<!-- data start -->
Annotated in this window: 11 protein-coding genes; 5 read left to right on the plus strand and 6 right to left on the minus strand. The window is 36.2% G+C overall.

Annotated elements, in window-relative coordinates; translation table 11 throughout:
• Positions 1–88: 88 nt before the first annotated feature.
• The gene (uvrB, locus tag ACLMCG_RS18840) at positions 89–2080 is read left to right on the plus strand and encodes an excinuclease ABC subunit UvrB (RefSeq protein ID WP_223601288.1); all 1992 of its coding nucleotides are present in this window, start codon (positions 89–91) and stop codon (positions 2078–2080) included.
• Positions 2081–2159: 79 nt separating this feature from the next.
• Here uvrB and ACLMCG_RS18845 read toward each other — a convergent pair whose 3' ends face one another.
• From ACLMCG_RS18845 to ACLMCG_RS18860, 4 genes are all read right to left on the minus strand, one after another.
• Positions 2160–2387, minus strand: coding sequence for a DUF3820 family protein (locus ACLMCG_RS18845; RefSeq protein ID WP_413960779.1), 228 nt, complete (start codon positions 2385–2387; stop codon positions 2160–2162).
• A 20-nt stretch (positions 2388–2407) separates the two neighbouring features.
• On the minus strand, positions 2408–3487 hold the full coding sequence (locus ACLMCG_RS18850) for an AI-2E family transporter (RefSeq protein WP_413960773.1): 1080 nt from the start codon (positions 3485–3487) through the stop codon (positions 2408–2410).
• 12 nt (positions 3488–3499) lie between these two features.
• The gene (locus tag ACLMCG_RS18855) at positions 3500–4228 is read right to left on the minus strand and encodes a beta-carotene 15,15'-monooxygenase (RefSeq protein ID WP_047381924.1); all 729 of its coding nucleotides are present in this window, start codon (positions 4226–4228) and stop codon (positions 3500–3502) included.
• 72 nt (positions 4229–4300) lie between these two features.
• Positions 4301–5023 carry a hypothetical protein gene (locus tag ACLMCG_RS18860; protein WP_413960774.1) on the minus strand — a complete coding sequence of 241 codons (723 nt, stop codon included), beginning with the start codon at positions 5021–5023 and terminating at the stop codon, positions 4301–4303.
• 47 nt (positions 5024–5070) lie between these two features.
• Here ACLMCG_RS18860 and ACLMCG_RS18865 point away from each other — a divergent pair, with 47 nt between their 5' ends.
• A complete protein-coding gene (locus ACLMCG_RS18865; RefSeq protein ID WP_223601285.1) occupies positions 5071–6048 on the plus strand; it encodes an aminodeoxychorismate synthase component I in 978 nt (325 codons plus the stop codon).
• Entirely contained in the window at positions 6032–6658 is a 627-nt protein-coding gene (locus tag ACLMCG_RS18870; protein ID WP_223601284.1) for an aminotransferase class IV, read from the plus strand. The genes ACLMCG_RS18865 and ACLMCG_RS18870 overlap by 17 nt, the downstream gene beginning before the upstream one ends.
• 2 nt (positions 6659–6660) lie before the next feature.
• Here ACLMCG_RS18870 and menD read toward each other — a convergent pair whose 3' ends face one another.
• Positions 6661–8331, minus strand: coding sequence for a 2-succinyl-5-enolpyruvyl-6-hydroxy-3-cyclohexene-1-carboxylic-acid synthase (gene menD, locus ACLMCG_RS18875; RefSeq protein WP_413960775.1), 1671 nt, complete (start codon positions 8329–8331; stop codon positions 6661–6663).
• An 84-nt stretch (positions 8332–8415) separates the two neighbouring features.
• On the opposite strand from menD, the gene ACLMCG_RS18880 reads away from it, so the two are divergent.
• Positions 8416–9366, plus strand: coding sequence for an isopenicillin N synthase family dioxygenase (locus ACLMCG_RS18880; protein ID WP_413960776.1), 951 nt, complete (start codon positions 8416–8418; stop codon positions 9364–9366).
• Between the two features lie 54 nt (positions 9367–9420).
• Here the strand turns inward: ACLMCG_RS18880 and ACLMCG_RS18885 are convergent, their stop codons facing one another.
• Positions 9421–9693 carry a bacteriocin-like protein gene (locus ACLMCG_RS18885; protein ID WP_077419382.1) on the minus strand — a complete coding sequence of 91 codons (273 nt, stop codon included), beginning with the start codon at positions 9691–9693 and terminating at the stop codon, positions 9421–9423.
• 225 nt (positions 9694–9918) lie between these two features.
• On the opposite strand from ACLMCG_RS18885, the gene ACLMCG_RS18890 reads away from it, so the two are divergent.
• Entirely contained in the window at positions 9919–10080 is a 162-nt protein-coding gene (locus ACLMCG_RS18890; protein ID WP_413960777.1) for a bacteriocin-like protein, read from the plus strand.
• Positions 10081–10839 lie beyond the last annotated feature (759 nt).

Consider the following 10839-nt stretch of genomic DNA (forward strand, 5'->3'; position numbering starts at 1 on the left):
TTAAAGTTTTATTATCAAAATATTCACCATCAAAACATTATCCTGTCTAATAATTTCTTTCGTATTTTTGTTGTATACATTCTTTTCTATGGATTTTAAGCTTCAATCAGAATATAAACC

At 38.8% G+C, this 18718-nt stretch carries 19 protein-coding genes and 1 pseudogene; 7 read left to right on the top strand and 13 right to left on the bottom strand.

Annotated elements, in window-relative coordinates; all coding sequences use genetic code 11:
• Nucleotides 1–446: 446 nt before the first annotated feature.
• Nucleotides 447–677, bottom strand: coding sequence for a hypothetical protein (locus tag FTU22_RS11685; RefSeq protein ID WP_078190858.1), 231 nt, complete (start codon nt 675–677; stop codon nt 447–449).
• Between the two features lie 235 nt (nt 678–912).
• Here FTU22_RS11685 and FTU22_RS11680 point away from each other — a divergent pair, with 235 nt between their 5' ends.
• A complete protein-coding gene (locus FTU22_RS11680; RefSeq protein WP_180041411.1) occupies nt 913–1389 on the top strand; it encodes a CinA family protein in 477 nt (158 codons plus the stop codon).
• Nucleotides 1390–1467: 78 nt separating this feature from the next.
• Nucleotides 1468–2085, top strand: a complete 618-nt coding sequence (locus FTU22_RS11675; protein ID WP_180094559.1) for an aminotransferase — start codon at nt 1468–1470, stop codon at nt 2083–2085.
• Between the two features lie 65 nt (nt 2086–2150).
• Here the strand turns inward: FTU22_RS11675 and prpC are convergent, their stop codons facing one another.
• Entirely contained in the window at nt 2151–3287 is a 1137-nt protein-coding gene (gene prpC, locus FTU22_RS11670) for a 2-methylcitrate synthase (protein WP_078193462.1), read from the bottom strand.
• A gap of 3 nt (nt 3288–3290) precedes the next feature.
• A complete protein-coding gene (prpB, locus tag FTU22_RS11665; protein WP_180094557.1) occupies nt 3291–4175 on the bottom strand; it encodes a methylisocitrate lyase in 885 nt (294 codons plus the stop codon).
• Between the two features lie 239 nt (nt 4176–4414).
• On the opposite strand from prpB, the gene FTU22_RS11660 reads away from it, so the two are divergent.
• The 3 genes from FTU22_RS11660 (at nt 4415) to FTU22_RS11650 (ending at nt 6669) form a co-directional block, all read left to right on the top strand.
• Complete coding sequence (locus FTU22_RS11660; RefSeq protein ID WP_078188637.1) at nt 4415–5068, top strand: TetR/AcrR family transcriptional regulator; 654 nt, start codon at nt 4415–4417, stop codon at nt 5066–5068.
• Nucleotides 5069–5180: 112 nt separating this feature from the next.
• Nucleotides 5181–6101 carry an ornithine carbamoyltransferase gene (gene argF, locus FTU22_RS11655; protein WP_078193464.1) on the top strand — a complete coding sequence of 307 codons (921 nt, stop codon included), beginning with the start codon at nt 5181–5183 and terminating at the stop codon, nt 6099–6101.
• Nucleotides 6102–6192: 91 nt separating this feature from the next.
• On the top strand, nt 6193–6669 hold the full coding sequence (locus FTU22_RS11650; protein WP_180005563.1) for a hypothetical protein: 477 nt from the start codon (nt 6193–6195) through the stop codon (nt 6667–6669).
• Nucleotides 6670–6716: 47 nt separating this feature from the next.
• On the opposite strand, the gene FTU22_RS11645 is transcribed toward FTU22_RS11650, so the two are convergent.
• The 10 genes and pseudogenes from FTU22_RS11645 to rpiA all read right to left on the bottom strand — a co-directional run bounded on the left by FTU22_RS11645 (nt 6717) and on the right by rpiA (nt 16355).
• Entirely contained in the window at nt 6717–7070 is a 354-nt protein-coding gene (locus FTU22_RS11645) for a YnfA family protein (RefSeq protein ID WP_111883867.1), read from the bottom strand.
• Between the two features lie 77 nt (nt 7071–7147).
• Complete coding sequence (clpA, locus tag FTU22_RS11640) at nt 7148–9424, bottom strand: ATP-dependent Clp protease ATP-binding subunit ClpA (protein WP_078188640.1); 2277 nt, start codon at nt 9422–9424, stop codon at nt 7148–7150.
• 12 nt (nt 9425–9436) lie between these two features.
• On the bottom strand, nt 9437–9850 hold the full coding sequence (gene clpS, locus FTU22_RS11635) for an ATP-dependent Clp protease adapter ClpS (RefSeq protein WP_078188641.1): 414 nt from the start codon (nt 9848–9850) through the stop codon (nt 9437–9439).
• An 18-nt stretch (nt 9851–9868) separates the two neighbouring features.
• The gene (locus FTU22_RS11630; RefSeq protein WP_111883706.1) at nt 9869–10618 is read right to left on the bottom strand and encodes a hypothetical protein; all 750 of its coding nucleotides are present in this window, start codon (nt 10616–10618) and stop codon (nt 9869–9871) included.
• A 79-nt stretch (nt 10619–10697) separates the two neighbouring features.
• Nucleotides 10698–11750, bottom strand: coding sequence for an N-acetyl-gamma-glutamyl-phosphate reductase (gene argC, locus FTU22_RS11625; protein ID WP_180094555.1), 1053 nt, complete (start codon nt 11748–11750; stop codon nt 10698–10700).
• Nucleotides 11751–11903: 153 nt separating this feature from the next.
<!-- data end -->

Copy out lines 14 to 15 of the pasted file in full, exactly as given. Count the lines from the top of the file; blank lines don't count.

• Positions 4301–5023 carry a hypothetical protein gene (locus tag ACLMCG_RS18860; protein WP_413960774.1) on the minus strand — a complete coding sequence of 241 codons (723 nt, stop codon included), beginning with the start codon at positions 5021–5023 and terminating at the stop codon, positions 4301–4303.
• 47 nt (positions 5024–5070) lie between these two features.